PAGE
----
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Quainton News Archive - Quainton News No. 44 - Spring / Summer 1981

Three More for the Ivatt Trust


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Photo:
J R Fairman - SR type Brake Van, Army 49014


In the past six months the Ivatt Trust - Roy and Peter - have added three freight wagons to their stock list; all are of special interest and each one has been obtained for a specific reason, as I will explain.

First to arrive was a 25 ton Goods Brake Van on 20th March, Army 49014, from OESD, Yardley Chase, Northampton. This was obtained because the Trust wanted to have a vehicle on which they could test the vacuum brakes of the locomotives they are restoring (46447 will be the first) . 49014 was one of a batch of thirty vans built at Ashford Works in 1942 for the Army, to the standard Southern Railway design, although the Army vans had sandboxes and were vacuum fitted as built. It was one of three at Yardley Chase, before the base closed its rail system last year; the other two being acquired by the Yorkshire Dales Railway and the Swanage Railway respectively. 49014 was, in fact, a relatively new arrival at Yardley Chase. It arrived there from Kineton about three years ago, to replace another van which developed a king-sized set of flat wheels by dragging with brakes locked all the way from Yardley Chase to Northampton - or so rumour has it! 49014 was registered on the SR as No. 1023 and has the deep sole bars and steel ballast to give it the 25 ton capacity. One side of the van was repainted at Yardley Chase, before the MOD decided to shut down the line.

The second vehicle to be added to stock was B900103, a four-wheeled Flatrol with Tops Code ZVP, a General Equipment Carrier - Piped (vacuum). It has been acquired by the Trust to carry heavy machinery and will, for example, be used for a large lathe which is expected soon. It is also just right in the dimensions of the 'well' for carrying a standard LM boiler, as used on the Class 2 2-6-0's and 2-6-2T's. It arrived by road from Waking on 24th April, after being disposed of by the Southern Civil Engineer's Department. It was built to an LNER design, involving rivetted construction, in 1953 (Lot 2238), by the Fairfield Shipbuilding and Engineering Company, Chepstow -and has quite recently had its cast steel tyres reprofiled to the BRP 1 profile.


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Photo:
J R Fairman - The Ivatt Trust's Flatrol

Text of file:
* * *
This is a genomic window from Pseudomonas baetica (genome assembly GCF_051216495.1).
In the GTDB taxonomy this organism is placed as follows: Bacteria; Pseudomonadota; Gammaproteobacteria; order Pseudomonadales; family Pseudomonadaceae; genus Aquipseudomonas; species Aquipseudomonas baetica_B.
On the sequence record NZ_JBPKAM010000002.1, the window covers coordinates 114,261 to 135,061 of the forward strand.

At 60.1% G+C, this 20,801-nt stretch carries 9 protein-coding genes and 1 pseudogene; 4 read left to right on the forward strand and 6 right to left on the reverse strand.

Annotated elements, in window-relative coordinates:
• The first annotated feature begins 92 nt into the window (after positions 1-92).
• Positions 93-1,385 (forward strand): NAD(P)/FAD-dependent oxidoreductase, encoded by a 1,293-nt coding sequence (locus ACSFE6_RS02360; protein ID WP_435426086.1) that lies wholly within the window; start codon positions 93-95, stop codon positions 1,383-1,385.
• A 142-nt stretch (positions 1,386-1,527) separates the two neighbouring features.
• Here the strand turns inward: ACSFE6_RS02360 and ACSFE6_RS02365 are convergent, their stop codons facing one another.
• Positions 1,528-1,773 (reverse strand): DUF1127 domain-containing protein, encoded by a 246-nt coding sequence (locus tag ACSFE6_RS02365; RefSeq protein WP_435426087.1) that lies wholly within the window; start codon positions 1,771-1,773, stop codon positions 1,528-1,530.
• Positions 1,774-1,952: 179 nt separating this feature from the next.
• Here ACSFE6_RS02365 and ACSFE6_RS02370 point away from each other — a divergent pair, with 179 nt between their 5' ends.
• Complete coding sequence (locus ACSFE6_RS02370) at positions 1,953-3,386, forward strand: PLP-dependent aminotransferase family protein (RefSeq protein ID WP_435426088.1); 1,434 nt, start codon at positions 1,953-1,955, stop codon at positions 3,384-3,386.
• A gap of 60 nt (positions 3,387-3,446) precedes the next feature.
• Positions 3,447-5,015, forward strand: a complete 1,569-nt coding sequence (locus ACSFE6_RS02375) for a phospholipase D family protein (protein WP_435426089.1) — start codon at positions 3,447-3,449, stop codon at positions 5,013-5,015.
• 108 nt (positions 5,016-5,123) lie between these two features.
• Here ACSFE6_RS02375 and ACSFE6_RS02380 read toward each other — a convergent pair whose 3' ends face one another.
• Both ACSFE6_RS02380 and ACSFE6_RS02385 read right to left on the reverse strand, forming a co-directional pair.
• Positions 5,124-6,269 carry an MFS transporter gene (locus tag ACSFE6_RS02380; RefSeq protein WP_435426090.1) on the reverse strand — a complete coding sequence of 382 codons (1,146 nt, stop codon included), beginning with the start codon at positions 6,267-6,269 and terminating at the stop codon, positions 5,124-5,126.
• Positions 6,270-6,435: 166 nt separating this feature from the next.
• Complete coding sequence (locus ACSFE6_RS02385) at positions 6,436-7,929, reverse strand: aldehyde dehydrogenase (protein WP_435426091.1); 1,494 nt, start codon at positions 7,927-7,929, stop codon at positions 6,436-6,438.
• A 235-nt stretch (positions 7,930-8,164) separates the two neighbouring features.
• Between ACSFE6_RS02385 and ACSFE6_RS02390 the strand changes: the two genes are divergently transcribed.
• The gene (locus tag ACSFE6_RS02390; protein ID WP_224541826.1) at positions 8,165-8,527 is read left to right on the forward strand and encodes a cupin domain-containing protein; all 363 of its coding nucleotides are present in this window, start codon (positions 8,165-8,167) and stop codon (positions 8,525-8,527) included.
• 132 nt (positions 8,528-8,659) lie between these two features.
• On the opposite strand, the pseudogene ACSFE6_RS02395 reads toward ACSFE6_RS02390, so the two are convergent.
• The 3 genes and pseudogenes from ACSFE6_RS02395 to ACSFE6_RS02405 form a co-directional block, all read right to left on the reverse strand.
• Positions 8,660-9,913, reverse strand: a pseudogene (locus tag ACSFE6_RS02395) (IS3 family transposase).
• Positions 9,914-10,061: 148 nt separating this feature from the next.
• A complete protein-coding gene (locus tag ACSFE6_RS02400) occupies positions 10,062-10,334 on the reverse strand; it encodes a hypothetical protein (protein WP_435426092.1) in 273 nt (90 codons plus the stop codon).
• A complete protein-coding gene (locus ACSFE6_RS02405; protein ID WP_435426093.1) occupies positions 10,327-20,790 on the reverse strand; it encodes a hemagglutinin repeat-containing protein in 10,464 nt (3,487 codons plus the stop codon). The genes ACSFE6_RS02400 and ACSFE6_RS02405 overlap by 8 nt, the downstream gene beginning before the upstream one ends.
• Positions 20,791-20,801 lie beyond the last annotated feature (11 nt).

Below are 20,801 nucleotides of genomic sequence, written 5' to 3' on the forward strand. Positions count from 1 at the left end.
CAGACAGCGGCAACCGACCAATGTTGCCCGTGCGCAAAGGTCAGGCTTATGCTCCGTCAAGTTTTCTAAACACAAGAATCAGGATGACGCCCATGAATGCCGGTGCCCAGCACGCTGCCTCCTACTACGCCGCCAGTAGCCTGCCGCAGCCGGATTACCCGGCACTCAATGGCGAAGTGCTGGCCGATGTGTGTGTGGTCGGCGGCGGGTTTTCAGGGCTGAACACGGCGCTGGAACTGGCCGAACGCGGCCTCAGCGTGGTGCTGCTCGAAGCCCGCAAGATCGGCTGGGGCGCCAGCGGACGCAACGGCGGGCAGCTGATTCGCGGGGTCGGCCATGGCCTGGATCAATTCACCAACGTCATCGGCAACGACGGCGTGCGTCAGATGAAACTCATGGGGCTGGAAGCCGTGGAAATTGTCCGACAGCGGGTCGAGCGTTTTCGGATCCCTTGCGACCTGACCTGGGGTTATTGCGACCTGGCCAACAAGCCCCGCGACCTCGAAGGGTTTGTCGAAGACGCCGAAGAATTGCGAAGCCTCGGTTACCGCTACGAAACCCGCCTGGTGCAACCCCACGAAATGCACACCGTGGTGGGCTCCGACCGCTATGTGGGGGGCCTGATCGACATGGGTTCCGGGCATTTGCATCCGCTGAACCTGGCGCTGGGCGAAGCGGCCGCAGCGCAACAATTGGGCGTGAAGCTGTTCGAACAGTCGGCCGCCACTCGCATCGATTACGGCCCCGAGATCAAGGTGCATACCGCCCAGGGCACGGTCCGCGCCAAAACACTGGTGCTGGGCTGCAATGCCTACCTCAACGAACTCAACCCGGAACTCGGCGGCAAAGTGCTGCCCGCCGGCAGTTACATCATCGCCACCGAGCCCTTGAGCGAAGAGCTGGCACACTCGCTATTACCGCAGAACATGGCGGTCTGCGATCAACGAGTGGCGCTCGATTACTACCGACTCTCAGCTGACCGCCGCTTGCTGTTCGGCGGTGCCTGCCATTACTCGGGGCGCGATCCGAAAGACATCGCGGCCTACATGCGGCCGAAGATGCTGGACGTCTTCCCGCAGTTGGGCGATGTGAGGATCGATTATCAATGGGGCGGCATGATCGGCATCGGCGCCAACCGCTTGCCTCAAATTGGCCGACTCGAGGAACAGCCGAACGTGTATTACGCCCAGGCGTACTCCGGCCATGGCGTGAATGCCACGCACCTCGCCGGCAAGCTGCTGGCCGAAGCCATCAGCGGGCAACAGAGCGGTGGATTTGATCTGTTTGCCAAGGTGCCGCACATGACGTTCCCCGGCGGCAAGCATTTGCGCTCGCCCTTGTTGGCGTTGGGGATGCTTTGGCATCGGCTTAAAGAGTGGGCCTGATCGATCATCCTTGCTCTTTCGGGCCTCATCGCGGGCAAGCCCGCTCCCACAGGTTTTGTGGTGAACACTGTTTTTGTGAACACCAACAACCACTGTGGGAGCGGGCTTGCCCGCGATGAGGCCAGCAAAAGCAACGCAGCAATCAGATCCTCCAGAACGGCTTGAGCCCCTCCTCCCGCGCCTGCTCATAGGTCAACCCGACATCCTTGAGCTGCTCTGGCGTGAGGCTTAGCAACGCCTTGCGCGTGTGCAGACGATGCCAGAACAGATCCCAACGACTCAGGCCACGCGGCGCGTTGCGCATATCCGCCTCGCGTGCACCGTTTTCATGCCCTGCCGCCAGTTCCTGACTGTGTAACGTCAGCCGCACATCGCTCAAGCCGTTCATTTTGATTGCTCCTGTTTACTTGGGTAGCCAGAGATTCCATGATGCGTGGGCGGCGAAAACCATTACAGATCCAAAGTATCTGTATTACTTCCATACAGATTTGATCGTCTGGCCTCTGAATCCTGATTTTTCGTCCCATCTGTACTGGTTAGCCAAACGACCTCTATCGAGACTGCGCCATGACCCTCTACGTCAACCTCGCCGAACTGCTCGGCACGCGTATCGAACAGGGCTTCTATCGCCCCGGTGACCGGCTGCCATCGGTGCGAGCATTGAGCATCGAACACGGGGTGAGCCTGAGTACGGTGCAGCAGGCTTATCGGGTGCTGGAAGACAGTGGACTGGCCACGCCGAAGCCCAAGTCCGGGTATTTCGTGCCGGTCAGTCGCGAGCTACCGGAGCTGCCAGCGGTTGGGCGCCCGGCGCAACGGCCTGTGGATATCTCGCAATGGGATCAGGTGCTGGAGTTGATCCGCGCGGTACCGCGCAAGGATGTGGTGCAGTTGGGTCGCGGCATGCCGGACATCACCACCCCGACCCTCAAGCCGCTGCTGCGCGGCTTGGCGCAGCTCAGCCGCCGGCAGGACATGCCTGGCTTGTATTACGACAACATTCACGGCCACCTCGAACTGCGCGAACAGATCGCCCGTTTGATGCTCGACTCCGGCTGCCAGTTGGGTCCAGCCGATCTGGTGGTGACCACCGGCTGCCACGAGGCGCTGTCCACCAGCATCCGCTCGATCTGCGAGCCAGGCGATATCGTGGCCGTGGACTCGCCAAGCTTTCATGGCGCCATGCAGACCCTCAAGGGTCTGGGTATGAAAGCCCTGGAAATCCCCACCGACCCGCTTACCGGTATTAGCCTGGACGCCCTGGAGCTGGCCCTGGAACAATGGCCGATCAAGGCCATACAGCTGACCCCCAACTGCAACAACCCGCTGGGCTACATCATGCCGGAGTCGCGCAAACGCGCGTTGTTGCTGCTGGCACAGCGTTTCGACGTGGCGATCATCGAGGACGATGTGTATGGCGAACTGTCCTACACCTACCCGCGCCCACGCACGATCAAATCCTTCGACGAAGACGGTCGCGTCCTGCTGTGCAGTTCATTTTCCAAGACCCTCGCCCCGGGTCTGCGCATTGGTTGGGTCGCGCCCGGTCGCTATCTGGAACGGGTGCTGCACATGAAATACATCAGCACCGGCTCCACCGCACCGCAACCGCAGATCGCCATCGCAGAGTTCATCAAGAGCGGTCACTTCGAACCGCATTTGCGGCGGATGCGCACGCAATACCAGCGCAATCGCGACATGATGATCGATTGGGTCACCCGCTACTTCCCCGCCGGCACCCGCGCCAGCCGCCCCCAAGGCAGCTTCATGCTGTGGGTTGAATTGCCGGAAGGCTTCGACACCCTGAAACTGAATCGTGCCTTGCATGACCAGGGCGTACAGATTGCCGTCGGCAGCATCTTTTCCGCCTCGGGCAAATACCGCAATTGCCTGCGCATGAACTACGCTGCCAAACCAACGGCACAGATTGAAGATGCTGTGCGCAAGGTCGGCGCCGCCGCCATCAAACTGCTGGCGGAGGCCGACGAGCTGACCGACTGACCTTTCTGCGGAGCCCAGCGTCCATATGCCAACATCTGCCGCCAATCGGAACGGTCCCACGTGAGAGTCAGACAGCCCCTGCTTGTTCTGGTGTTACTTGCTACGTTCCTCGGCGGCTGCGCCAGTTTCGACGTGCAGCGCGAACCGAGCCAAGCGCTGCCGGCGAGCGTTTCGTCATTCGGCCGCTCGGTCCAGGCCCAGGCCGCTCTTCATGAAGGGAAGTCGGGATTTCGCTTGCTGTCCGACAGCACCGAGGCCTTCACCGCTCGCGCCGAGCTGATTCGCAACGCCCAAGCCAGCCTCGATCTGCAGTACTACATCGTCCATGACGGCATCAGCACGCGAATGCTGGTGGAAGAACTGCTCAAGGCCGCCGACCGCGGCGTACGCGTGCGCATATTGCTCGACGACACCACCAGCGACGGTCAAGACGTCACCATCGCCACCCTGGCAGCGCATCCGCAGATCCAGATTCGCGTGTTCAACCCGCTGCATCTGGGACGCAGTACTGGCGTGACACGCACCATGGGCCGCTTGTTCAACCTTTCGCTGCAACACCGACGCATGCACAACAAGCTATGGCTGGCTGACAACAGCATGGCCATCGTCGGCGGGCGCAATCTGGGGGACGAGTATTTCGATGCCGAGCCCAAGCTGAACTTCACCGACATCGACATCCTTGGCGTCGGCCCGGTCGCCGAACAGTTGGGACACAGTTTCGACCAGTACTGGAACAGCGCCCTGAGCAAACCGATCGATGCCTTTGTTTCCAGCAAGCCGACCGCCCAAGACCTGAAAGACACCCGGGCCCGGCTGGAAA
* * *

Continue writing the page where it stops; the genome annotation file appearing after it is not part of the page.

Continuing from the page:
The new wagon has a capacity of 21½ tons or 13,050 kg in case you have forgotten the imperial weights! It is probably one of the very few of its type to become available for purchase, because these Equipment Carriers are in great demand by the Civil Engineers for carrying such items as diggers and excavators onto relaying and other PW work. The Trust's vehicle was released because its clearances from the SR Third Rail were too tight and since we are not likely to have a live rail at Quainton there is no cause for concern!

The trio of new arrivals is completed by a genuine Gunpowder Van! Not that Roy or Peter are going into the business of carrying explosives. All they wanted was a good sturdy van to house their generator and compressor, which was the job expected of their old Midland van, Army 47271. However, on a close examination of the veteran wooden van, it was obvious that the deteriorated state of the timber would have led to a speedy collapse under the strain, so the Trust were on the look out for a steel van when, at Tonbridge, W105777 became available. This van is probably unique in preservation circles, because it is a purpose-built vehicle constructed at Swindon in 1939, whereas many so called Gunpowder Vans are converted Iron Minks. The whole of the inside is lined with timber boarding, fixed with brass screws. In fact, all internal fittings are made of brass, including hinges to the doors, the kickplates and the special cast pockets on the inside walls to which loads were securely roped. There is a notice inside which states that special leather overboots are to be worn.

Since construction, W105777 has had vacuum brakes fitted, modifications including a tie bar have been carried out and axleboxes of heavy-duty type fitted. The Tops Code is CXV, an 11 ton Covered (Bulk) Gunpowder Van and latterly it had been used on traffic to Mountfield Quarries in Sussex, before it was withdrawn with another van at Tonbridge. This was an ex-LMS vehicle which was lighter and more corroded than the GW van, which is in remarkably good condition. The wheelbase of the new Ivatt Trust van is 9ft and it will make an attractive exhibit in its own right when it is repainted in the original GW livery. It arrived at Quainton on 24th July by road from Tonbridge.


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Photo:
J R Fairman - The Trust's Gunpowder Van


Notes:
The text in this Quainton Railway Society publication was written in 1981 and so does not reflect events in the 33+ years since publication. The text and photographs are repeated verbatim from the original publication, with only a few minor grammar changes but some clarifying notes are added if deemed necessary. The photos from the original publication are provided as scans in this internet version of this long out of print publication.

Reference:
Three More for the Ivatt Trust - Quainton News No. 44 - Spring / Summer 1981


Text © Quainton Railway Society / Photographs © Quainton Railway Society or referenced photographer
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